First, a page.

There is already good evidence that mature kelp forests provide a valuable refuge for fish, with the structure of the kelp holdfast providing a diverse and sheltered habitat for many species of small fish. These studies suggest that seaweed farms may attract and protect fish and potentially benefit local fisheries. Studies on the impacts of seaweed farms located of the African coast found local fishery catches to be 3-7 times higher in the vicinity of the seaweed farm and concluded this was because the farm acted as a refuge for the fish and as a source of food. It has also been argued by some that seaweed farms can be beneficial to the marine environment if placed near fin-fish farms, as a means of moderating the effects of excess nutrients introduced into the system as a result of fish farm operations.

The predominate seaweed to be cultured in a seaweed farm in the UK would be a species of kelp, a large brown type of seaweed. In wild conditions kelp forests form a natural monoculture, with L. digitata and L. hyperborea forming extended monospecific kelp beds, or kelp forests, which would be comparable to a kelp seaweed farm.

Kelp forests have been shown to provide important nursery and refuge grounds for juvenile gadoids and salmon.

Due to the rich fauna of mobile invertebrates associated with kelp, this habitat is also an important resource for predatory fish and birds. As the natural growth conditions of kelp forests have parallel properties to that of a kelp seaweed farm, the environmental benefits would be similar. In addition to this seaweed farms would also create ‘no-catch’ zones, and so further increasing the value of the refuge for fish. There will be farm management issues to be addressed in regard to harvesting the crop and the impacts that a “clear fell” approach may have on the marine fauna colonising the farm. Overall there is potential here for seaweed farms to provide not only a source of biomass for biofuel, but also to act as a refuge and food source for fish, and so may have a beneficial impact on the marine environment.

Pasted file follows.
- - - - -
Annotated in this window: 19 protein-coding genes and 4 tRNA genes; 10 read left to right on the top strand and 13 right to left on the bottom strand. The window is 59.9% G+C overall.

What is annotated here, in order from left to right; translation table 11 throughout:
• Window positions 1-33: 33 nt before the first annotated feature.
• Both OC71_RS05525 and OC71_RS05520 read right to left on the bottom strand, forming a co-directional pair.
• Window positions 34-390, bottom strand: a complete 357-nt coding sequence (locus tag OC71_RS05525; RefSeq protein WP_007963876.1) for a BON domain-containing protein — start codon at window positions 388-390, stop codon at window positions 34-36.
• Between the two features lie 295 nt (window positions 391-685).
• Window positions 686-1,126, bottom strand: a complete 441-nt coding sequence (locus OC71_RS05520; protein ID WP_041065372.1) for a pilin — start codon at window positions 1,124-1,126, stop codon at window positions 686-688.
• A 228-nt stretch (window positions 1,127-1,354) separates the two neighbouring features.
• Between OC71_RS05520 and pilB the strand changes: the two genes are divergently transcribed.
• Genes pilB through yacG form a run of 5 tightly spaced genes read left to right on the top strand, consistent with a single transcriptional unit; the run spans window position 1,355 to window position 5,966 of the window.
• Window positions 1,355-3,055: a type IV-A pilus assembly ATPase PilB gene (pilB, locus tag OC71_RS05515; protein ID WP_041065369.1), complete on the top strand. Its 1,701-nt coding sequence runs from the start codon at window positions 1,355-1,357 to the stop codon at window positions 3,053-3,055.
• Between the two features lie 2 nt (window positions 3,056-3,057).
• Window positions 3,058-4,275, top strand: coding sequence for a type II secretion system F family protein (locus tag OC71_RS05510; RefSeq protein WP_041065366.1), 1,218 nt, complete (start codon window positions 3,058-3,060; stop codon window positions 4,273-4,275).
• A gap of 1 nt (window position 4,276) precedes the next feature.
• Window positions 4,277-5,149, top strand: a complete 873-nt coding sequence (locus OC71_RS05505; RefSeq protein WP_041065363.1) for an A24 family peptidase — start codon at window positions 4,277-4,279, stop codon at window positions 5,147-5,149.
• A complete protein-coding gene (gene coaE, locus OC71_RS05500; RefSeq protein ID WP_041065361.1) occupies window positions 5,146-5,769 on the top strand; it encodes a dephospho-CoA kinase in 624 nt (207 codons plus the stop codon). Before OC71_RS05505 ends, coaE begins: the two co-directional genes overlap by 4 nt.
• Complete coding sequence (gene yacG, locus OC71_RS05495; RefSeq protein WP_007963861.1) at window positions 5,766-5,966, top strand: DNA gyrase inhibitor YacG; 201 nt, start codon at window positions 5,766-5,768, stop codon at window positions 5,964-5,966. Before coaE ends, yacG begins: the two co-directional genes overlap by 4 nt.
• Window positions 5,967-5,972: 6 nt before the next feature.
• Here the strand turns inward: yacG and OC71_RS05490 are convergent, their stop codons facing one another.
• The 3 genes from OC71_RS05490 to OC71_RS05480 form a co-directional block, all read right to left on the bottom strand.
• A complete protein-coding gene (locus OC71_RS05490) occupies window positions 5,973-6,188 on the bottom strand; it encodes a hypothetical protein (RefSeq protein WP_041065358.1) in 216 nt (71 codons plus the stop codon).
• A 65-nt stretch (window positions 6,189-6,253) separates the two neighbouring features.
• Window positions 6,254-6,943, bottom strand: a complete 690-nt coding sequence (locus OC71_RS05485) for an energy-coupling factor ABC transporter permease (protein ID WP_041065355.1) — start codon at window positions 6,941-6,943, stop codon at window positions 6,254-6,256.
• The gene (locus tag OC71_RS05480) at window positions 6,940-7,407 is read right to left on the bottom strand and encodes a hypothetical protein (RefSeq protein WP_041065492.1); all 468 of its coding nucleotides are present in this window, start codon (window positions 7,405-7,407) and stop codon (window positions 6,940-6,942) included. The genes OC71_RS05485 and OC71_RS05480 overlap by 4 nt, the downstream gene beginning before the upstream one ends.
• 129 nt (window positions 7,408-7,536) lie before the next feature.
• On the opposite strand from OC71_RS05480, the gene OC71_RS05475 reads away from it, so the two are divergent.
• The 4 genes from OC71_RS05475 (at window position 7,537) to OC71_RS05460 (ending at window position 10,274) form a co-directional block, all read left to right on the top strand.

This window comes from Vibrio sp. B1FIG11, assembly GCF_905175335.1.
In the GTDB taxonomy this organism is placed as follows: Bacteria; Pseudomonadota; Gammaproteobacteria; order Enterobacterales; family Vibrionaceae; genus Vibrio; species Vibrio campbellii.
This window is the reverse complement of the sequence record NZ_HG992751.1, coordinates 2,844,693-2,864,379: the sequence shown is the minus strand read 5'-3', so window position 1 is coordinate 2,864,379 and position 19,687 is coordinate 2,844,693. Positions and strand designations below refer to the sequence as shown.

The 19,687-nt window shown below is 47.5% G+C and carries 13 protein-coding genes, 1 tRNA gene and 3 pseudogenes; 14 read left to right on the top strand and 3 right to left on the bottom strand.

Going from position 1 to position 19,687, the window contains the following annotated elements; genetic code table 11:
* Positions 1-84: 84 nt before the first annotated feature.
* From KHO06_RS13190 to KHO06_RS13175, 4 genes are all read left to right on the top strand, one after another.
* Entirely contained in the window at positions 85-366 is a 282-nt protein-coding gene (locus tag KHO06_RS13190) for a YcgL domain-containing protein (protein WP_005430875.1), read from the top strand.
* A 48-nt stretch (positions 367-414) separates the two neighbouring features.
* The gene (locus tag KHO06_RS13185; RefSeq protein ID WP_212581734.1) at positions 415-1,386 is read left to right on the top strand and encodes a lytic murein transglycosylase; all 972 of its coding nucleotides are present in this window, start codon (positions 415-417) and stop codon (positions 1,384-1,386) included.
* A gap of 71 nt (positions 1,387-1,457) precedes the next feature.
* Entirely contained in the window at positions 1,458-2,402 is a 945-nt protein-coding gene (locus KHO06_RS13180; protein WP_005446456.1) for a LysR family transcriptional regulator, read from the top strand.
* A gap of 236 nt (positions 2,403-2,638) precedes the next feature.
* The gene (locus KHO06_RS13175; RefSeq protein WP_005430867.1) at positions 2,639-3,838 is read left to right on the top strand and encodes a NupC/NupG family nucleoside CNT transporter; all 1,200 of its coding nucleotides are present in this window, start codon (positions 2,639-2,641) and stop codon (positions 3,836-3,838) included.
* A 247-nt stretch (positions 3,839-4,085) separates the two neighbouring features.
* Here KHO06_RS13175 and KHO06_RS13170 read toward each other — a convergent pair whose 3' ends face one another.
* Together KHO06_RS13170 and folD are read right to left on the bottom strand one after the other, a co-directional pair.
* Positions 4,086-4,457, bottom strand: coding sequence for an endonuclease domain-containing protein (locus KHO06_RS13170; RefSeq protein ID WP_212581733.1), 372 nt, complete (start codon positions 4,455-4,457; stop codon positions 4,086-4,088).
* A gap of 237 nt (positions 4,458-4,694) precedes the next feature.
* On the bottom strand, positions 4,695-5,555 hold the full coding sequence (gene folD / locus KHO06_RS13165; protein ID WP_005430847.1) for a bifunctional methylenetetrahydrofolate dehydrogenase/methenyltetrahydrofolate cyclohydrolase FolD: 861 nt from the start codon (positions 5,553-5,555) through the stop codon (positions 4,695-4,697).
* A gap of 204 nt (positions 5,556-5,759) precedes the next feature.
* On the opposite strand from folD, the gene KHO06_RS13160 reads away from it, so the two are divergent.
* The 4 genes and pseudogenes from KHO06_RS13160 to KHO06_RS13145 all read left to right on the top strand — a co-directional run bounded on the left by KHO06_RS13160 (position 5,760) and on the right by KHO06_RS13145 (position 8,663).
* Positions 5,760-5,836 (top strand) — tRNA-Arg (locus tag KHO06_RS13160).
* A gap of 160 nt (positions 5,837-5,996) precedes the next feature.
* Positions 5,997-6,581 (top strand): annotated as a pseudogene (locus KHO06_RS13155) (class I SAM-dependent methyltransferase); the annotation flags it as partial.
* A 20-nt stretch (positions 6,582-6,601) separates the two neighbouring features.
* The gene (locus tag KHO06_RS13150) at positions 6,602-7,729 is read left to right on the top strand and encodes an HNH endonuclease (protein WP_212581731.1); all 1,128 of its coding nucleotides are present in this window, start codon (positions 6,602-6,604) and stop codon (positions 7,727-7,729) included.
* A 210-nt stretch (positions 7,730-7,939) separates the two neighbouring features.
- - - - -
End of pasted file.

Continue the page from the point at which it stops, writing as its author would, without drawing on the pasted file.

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Averil Wilson is an ecologist with resarch interests in coastal zone management, aquaculture and marine renewables. Currently the Biomara Project Co-ordinator, Averil represents SAMS on the Scottish Coastal Forum Steering Group.

Michele Stanley is a marine phycologist and is currently the lead scientist for the Biomara project. Michele’s research interests include marine biochemistry and molecular biology, she has recently been appointed Director of the NERC Algal Bioenergy Special Interest Group.

See here if you’d like to read a little more on the use of seaweed through the ages.

Photos copyright Biomara and Fastily/Gallery